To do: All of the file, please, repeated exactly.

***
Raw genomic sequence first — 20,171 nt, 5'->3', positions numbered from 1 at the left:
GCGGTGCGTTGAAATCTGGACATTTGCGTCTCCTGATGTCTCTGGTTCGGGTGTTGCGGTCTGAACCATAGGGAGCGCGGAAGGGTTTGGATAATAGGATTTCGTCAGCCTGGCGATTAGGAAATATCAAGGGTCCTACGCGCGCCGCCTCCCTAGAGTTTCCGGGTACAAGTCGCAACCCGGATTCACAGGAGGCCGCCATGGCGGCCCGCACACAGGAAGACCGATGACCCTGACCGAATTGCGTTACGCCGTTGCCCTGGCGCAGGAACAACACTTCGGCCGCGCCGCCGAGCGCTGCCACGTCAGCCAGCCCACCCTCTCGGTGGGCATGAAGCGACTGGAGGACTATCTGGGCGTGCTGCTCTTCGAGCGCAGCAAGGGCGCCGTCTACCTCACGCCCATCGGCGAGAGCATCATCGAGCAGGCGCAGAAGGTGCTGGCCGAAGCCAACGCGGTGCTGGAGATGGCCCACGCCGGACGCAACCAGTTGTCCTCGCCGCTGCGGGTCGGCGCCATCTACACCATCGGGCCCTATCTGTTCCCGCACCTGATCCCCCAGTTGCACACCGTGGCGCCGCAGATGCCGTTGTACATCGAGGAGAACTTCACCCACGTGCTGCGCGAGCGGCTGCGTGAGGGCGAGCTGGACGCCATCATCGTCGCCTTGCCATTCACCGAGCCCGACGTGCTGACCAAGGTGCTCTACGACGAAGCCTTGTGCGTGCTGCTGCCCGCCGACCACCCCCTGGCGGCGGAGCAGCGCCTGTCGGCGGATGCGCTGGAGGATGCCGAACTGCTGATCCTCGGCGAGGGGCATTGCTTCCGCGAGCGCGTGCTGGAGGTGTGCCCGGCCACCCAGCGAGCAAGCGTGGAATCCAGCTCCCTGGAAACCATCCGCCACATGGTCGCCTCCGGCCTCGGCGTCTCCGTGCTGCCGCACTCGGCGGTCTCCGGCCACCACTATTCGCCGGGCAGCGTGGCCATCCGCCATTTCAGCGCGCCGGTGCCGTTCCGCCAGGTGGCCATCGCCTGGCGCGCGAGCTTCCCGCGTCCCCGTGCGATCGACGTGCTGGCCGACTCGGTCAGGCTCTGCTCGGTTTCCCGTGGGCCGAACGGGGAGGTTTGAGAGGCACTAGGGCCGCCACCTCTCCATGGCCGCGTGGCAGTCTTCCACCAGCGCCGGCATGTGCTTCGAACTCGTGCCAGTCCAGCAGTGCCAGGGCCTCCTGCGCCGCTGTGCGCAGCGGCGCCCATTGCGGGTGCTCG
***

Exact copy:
Raw genomic sequence first — 20,171 nt, 5'->3', positions numbered from 1 at the left:
GCGGTGCGTTGAAATCTGGACATTTGCGTCTCCTGATGTCTCTGGTTCGGGTGTTGCGGTCTGAACCATAGGGAGCGCGGAAGGGTTTGGATAATAGGATTTCGTCAGCCTGGCGATTAGGAAATATCAAGGGTCCTACGCGCGCCGCCTCCCTAGAGTTTCCGGGTACAAGTCGCAACCCGGATTCACAGGAGGCCGCCATGGCGGCCCGCACACAGGAAGACCGATGACCCTGACCGAATTGCGTTACGCCGTTGCCCTGGCGCAGGAACAACACTTCGGCCGCGCCGCCGAGCGCTGCCACGTCAGCCAGCCCACCCTCTCGGTGGGCATGAAGCGACTGGAGGACTATCTGGGCGTGCTGCTCTTCGAGCGCAGCAAGGGCGCCGTCTACCTCACGCCCATCGGCGAGAGCATCATCGAGCAGGCGCAGAAGGTGCTGGCCGAAGCCAACGCGGTGCTGGAGATGGCCCACGCCGGACGCAACCAGTTGTCCTCGCCGCTGCGGGTCGGCGCCATCTACACCATCGGGCCCTATCTGTTCCCGCACCTGATCCCCCAGTTGCACACCGTGGCGCCGCAGATGCCGTTGTACATCGAGGAGAACTTCACCCACGTGCTGCGCGAGCGGCTGCGTGAGGGCGAGCTGGACGCCATCATCGTCGCCTTGCCATTCACCGAGCCCGACGTGCTGACCAAGGTGCTCTACGACGAAGCCTTGTGCGTGCTGCTGCCCGCCGACCACCCCCTGGCGGCGGAGCAGCGCCTGTCGGCGGATGCGCTGGAGGATGCCGAACTGCTGATCCTCGGCGAGGGGCATTGCTTCCGCGAGCGCGTGCTGGAGGTGTGCCCGGCCACCCAGCGAGCAAGCGTGGAATCCAGCTCCCTGGAAACCATCCGCCACATGGTCGCCTCCGGCCTCGGCGTCTCCGTGCTGCCGCACTCGGCGGTCTCCGGCCACCACTATTCGCCGGGCAGCGTGGCCATCCGCCATTTCAGCGCGCCGGTGCCGTTCCGCCAGGTGGCCATCGCCTGGCGCGCGAGCTTCCCGCGTCCCCGTGCGATCGACGTGCTGGCCGACTCGGTCAGGCTCTGCTCGGTTTCCCGTGGGCCGAACGGGGAGGTTTGAGAGGCACTAGGGCCGCCACCTCTCCATGGCCGCGTGGCAGTCTTCCACCAGCGCCGGCATGTGCTTCGAACTCGTGCCAGTCCAGCAGTGCCAGGGCCTCCTGCGCCGCTGTGCGCAGCGGCGCCCATTGCGGGTGCTCG